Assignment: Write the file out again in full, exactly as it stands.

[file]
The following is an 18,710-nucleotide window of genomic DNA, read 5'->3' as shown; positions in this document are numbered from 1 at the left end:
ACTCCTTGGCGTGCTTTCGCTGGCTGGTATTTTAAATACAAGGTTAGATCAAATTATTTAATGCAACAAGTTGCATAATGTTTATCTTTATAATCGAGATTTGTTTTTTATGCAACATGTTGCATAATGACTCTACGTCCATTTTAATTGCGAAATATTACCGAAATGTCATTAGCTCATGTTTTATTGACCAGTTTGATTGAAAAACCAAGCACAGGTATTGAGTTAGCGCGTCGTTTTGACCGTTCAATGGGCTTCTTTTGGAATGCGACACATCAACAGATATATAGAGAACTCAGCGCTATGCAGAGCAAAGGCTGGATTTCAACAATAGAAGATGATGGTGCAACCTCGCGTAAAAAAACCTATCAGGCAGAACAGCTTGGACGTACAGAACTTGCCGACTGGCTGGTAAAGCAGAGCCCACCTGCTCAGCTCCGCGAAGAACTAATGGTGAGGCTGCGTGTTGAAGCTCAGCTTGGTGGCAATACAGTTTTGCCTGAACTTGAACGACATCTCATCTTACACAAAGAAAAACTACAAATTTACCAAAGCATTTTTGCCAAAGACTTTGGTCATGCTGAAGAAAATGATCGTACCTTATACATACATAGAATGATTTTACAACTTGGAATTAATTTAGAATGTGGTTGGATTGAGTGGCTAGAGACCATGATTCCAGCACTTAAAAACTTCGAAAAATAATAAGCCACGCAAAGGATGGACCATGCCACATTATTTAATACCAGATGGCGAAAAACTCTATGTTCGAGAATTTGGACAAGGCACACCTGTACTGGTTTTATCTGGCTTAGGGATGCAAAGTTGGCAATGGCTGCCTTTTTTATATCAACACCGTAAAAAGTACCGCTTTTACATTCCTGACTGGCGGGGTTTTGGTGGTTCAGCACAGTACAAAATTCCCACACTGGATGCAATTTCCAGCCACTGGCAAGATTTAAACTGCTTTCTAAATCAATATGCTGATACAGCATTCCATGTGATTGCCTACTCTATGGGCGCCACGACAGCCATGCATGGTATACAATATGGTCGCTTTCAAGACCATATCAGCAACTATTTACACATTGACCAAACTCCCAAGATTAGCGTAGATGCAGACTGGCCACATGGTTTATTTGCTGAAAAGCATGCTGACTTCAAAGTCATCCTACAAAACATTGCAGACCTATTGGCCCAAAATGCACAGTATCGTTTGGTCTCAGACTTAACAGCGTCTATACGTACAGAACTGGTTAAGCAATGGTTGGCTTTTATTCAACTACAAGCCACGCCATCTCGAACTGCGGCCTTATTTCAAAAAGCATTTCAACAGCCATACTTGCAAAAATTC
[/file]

The following is an 18,710-nucleotide window of genomic DNA, read 5'->3' as shown; positions in this document are numbered from 1 at the left end:
ACTCCTTGGCGTGCTTTCGCTGGCTGGTATTTTAAATACAAGGTTAGATCAAATTATTTAATGCAACAAGTTGCATAATGTTTATCTTTATAATCGAGATTTGTTTTTTATGCAACATGTTGCATAATGACTCTACGTCCATTTTAATTGCGAAATATTACCGAAATGTCATTAGCTCATGTTTTATTGACCAGTTTGATTGAAAAACCAAGCACAGGTATTGAGTTAGCGCGTCGTTTTGACCGTTCAATGGGCTTCTTTTGGAATGCGACACATCAACAGATATATAGAGAACTCAGCGCTATGCAGAGCAAAGGCTGGATTTCAACAATAGAAGATGATGGTGCAACCTCGCGTAAAAAAACCTATCAGGCAGAACAGCTTGGACGTACAGAACTTGCCGACTGGCTGGTAAAGCAGAGCCCACCTGCTCAGCTCCGCGAAGAACTAATGGTGAGGCTGCGTGTTGAAGCTCAGCTTGGTGGCAATACAGTTTTGCCTGAACTTGAACGACATCTCATCTTACACAAAGAAAAACTACAAATTTACCAAAGCATTTTTGCCAAAGACTTTGGTCATGCTGAAGAAAATGATCGTACCTTATACATACATAGAATGATTTTACAACTTGGAATTAATTTAGAATGTGGTTGGATTGAGTGGCTAGAGACCATGATTCCAGCACTTAAAAACTTCGAAAAATAATAAGCCACGCAAAGGATGGACCATGCCACATTATTTAATACCAGATGGCGAAAAACTCTATGTTCGAGAATTTGGACAAGGCACACCTGTACTGGTTTTATCTGGCTTAGGGATGCAAAGTTGGCAATGGCTGCCTTTTTTATATCAACACCGTAAAAAGTACCGCTTTTACATTCCTGACTGGCGGGGTTTTGGTGGTTCAGCACAGTACAAAATTCCCACACTGGATGCAATTTCCAGCCACTGGCAAGATTTAAACTGCTTTCTAAATCAATATGCTGATACAGCATTCCATGTGATTGCCTACTCTATGGGCGCCACGACAGCCATGCATGGTATACAATATGGTCGCTTTCAAGACCATATCAGCAACTATTTACACATTGACCAAACTCCCAAGATTAGCGTAGATGCAGACTGGCCACATGGTTTATTTGCTGAAAAGCATGCTGACTTCAAAGTCATCCTACAAAACATTGCAGACCTATTGGCCCAAAATGCACAGTATCGTTTGGTCTCAGACTTAACAGCGTCTATACGTACAGAACTGGTTAAGCAATGGTTGGCTTTTATTCAACTACAAGCCACGCCATCTCGAACTGCGGCCTTATTTCAAAAAGCATTTCAACAGCCATACTTGCAAAAATTC